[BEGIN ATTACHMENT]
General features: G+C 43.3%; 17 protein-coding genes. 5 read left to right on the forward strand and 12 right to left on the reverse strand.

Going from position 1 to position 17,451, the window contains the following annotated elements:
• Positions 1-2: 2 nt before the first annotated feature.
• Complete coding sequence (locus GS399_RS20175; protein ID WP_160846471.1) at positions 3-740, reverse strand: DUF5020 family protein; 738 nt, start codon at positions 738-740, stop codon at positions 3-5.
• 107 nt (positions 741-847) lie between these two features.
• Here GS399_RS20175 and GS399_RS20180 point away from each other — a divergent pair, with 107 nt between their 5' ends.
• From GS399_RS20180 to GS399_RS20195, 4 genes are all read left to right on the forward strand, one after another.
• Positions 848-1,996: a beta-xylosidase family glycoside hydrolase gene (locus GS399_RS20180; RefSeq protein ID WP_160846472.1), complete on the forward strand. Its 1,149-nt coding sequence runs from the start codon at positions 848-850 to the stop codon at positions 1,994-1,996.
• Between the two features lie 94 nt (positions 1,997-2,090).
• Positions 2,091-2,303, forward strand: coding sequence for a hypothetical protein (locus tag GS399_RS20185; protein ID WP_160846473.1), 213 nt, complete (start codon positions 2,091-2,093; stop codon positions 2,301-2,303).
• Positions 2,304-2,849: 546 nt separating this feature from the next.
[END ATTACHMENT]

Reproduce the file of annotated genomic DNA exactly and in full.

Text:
General features: G+C 43.3%; 17 protein-coding genes. 5 read left to right on the forward strand and 12 right to left on the reverse strand.

Going from position 1 to position 17,451, the window contains the following annotated elements:
• Positions 1-2: 2 nt before the first annotated feature.
• Complete coding sequence (locus GS399_RS20175; protein ID WP_160846471.1) at positions 3-740, reverse strand: DUF5020 family protein; 738 nt, start codon at positions 738-740, stop codon at positions 3-5.
• 107 nt (positions 741-847) lie between these two features.
• Here GS399_RS20175 and GS399_RS20180 point away from each other — a divergent pair, with 107 nt between their 5' ends.
• From GS399_RS20180 to GS399_RS20195, 4 genes are all read left to right on the forward strand, one after another.
• Positions 848-1,996: a beta-xylosidase family glycoside hydrolase gene (locus GS399_RS20180; RefSeq protein ID WP_160846472.1), complete on the forward strand. Its 1,149-nt coding sequence runs from the start codon at positions 848-850 to the stop codon at positions 1,994-1,996.
• Between the two features lie 94 nt (positions 1,997-2,090).
• Positions 2,091-2,303, forward strand: coding sequence for a hypothetical protein (locus tag GS399_RS20185; protein ID WP_160846473.1), 213 nt, complete (start codon positions 2,091-2,093; stop codon positions 2,301-2,303).
• Positions 2,304-2,849: 546 nt separating this feature from the next.